22 May 2015
lovely parasitic folds in the Carb limestone, West Angle Bay south Wales.
Awesome. Looks like a great place. Thanks, Kate!
21 May 2015
Today, I’ll treat you to two examples of soft-sediment deformation from the Kanawha Formation on Bolt Mountain, West Virginia…
This cross section looks very much like the 3D “sled” shapes to the soft sediment deformation “ploudins” at Corridor H…
20 May 2015
While out at the eastern section of NAGT’s annual meeting last weekend in West Virginia, I participated in a field trip to look at the stratigraphy of the Bolt Mountain section of Pottsville Group strata. One thing that was particularly eye-catching about the sandstones we saw was that many of them had been stained by rusty groundwater, producing the lovely stripey pattern known as Liesegang banding. Here are five examples:
Here are some previous examples of Liesegang banding here on Mountain Beltway. It’s lovely stuff.
18 May 2015
Here’s a nice example of spheroidal weathering in a sandstone, developed using orthogonal jointing and bedding:
This is one of many sites I visited Saturday near Bolt, West Virginia, on a field trip with NAGT’s Eastern Section.
15 May 2015
Twitter follower Bob J. submitted this week’s Friday fold: Carboniferous cyclothems at Scremerston, Northumberland.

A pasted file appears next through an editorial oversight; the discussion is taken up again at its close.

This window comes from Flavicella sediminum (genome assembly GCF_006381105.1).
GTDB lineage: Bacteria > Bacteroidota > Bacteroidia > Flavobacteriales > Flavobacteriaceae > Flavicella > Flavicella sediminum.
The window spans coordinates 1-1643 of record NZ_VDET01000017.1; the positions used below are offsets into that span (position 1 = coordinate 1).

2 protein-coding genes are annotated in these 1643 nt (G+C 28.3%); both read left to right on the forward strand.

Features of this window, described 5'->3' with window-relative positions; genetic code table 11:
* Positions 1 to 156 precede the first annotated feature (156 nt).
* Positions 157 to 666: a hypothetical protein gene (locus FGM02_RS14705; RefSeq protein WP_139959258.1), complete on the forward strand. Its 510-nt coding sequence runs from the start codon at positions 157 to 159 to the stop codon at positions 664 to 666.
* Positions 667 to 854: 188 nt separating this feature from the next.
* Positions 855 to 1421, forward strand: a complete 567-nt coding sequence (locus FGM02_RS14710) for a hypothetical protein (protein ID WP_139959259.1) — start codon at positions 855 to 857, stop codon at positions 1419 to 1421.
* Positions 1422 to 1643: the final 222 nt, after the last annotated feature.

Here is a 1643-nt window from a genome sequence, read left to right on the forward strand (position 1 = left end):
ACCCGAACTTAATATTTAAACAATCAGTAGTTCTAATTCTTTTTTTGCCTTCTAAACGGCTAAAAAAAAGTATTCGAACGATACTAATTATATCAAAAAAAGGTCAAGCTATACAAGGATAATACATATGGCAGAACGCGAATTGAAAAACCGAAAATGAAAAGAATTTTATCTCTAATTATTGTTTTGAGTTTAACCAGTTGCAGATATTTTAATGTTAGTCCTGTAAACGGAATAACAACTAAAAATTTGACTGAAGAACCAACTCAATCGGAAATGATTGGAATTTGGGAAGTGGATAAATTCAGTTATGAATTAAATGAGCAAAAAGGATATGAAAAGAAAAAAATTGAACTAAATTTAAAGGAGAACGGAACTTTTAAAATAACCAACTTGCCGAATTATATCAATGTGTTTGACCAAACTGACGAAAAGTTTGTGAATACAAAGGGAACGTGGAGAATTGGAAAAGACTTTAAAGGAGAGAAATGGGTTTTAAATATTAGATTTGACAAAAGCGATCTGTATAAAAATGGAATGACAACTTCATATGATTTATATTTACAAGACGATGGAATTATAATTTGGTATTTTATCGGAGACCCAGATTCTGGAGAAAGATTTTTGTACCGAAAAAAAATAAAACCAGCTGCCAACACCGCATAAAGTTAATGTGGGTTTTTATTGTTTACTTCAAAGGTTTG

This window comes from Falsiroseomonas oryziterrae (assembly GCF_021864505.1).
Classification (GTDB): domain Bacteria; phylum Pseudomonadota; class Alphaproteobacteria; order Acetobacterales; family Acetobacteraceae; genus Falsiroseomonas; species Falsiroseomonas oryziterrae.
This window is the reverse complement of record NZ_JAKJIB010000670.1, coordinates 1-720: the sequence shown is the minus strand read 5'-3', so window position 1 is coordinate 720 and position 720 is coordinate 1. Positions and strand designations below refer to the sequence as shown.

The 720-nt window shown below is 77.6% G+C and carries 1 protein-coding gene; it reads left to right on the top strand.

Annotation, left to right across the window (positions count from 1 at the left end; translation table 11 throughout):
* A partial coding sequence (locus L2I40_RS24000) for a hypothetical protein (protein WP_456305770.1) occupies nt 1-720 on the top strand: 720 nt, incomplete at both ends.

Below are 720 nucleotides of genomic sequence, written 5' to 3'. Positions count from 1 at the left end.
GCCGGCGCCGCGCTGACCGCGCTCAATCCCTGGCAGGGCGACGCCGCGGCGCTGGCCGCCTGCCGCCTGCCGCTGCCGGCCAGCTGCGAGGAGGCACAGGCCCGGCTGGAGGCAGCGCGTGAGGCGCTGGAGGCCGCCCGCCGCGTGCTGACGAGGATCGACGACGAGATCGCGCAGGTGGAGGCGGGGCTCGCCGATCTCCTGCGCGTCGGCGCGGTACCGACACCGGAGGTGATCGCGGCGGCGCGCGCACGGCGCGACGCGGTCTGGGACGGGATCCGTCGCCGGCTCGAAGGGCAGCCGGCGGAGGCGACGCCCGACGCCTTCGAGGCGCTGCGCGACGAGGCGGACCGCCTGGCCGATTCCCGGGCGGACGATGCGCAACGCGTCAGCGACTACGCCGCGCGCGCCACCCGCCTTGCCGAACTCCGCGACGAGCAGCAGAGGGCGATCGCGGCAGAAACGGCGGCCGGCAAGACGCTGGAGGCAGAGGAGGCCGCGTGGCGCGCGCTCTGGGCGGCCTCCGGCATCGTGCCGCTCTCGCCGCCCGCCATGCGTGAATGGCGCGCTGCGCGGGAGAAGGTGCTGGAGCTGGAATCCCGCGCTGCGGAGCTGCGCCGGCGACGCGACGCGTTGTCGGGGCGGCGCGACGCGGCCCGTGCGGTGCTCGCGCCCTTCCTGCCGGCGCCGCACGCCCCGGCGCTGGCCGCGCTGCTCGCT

8 May 2015
Last one in the triumverate sent in by reader Eric Fulmer:
Happy Friday and (for many of you) happy end of the semester!!
1 May 2015
Reader Eric Fulmer provided last week’s Friday fold, and this week’s too:
This is also along the banks of the C&O Canal (mile marker 159.5), showing turbiditic strata of the Devonian Brallier Formation, crunched up into a tight fold pair. The Brallier is made of sand, silt, and clay that was shed off the Acadian Orogeny into a neighboring sedimentary basin.
This deformation, entirely typically of rheologically weak units in the Valley and Ridge, is inferred to have accumulated during late Paleozoic mountain building, when Gondwana (Africa) rammed into North America in an event called the Alleghanian Orogeny.
30 April 2015
Looking at Ordovician carbonates in Germany Valley, West Virginia, a few weeks ago on Rick Diecchio’s GMU sedimentology and stratigraphy course field trip:
Lots and lots of brachiopods…
Crinoid columnals mized with brachiopods:
A set of coarsely-infilled trace fossils:
Nice strophomenid brachiopod:
28 April 2015
I was in Tucson this past weekend for a book project meeting, and my editor and coauthor and I took a hike on Sunday morning in the Tucson Mountains to Wasson Peak. Not far from the summit, we saw an epidotized tuff, where the fiamme and pumice blobs had undergone reactions to produce pods of epidote, giving the rock a look like a sick dalmatian:
This is a cool rock (in my mind) because it tells a story with two chapters –
1) explosive eruption of a volcano, and
2) later wet metamorphism/alteration.
There was an adit (mine opening) in heavily epidotized rocks a few meters away – probably a fault or other vein of mineralization that had been tapped and explored a bit, but was clearly never a ‘big time’ operation. We did see a little bit of malachite, too – so presumably it would have been copper the miners were after.
24 April 2015
Milepost 127.4 (High, 2001) on the C&O Canal:
…Cool if you’re into history.
…Cool if you’re into economic geology.
…Cool if you’re into Friday folds!
Reader Eric Fulmer sent me this photo (along w/ two others you’ll see in weeks to come). Thanks, Eric!